International Posters 914 – 920

International Posters 914 – 920

914 Iraqi Family Medicine training: an IRCS-RCGP Partnership

Richard Withnall

Aims/Objectives The Iraqi Red Crescent Society (IRCS)’s vision is to improve the quality of community-based Family Medicine in Iraq. In partnership with the IRCS and British Red Cross, the RCGP’s Training the Trainer (TTT) programme provided Iraqi Board-certified Family Medicine specialists with the competencies necessary to lead Iraq’s new Faculty of Family Medicine. Complementing Iraq’s Family Medicine Board, the Faculty aims to up-skill ‘Plain Doctors’ (medical graduates working as GPs but without completing higher vocational training) and enhance the quality of service delivery and GP training through an IRCS-established Family Medicine Centre of Excellence (CoE) (Al-Razi Health Centre, Baghdad).

Content of Presentation A three-module, spiral learning programme at 30 Euston Square provided five IRCS-nominated Iraqi colleagues with an advanced understanding of syllabus construction, contemporaneous methods of medical teaching, and formative and summative assessment techniques. A two-week study tour enabled delegates to visit an NHS practice led by a GP from the Iraqi diaspora.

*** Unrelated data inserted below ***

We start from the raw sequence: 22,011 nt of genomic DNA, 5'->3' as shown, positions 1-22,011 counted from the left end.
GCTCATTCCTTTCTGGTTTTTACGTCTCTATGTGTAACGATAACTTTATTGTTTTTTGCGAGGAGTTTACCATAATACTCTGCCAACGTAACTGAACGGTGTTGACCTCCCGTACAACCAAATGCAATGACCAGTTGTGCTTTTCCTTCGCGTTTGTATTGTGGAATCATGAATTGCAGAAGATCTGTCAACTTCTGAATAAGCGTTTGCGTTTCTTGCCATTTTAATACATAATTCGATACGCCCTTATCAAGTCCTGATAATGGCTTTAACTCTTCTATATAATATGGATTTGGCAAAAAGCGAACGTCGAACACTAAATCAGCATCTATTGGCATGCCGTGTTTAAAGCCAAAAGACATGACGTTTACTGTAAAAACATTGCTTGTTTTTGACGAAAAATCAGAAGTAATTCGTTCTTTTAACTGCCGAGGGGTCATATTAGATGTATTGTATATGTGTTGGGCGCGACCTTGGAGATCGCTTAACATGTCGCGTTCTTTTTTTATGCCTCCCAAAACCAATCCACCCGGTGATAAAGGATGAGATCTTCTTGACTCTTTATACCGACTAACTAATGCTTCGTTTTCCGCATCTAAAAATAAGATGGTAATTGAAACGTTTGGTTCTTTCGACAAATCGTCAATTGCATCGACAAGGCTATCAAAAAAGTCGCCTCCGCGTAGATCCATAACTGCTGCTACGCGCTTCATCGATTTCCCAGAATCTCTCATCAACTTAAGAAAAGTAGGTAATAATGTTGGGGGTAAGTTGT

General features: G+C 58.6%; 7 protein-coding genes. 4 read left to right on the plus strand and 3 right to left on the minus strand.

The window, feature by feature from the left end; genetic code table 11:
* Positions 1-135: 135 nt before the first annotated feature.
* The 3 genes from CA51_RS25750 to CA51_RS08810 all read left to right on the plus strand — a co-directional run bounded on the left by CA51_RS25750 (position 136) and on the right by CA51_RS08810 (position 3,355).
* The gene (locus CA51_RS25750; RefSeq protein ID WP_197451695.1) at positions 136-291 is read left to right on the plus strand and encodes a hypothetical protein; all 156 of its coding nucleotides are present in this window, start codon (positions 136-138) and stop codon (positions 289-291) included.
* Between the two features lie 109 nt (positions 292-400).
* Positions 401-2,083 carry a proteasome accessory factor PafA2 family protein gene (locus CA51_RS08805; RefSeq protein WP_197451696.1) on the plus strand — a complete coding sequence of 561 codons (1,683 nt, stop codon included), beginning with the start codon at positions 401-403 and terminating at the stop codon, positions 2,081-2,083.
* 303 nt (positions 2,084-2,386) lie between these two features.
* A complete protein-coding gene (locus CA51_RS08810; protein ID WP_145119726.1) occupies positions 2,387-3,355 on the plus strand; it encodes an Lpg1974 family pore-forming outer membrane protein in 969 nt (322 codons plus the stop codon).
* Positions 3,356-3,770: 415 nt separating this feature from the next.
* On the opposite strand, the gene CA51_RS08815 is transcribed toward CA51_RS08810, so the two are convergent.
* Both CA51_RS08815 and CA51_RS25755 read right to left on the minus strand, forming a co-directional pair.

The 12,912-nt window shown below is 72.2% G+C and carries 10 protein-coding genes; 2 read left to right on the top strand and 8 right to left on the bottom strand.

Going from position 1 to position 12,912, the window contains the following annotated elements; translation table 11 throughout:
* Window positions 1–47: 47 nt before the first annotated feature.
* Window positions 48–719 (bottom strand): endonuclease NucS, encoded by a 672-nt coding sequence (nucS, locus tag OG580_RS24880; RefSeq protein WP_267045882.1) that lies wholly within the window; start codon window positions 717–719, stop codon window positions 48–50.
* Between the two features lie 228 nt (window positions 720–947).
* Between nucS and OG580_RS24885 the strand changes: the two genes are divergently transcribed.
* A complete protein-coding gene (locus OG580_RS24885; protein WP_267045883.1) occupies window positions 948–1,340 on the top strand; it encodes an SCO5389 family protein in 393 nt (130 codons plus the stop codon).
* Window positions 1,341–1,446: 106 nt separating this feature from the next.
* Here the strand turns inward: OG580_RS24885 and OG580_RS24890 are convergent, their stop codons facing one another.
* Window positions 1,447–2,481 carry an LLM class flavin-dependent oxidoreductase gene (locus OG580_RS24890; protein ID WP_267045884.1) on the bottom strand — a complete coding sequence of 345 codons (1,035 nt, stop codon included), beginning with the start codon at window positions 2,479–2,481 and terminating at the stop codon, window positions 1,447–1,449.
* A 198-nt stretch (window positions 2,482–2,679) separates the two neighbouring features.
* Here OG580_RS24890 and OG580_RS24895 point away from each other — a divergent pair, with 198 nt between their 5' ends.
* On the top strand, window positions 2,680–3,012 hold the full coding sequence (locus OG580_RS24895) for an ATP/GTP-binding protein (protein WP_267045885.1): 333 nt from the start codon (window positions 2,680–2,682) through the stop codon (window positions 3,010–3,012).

Relevance/Impact There are 5000 ‘Plain Doctors’ in Iraq. Although these colleagues may be experienced and knowledgeable, IRCS and RCGP recognised the potential to enhance their continued professional development to benefit patient care at local, regional and ultimately national level.

Outcomes All five Iraqi colleagues successfully completed the TTT programme, receiving certificates from the RCGP President. The Iraqi Family Medicine Faculty and Al-Razi CoE have improved Family Medicine knowledge, training, governance and assurance within Baghdad.

Discussion It is hoped ongoing RCGP mentoring will support the IRCS in facilitating the continued growth of Family Medicine training networks throughout Iraq.

915 Energising medical students in India – what would make students willing to work in rural primary care

Prateek Nishant

Aim The aim of this study was to determine how barriers to medical students choosing a career in rural government primary care clinics could be overcome.

Content A written survey of medical students throughout an urban Indian medical school was undertaken. Internationally, many previous studies have attempted to determine the characteristics of students who are willing or unwilling to work in rural primary care. This study introduces a new concept – students who are “conditionally willing” provided certain criteria are met.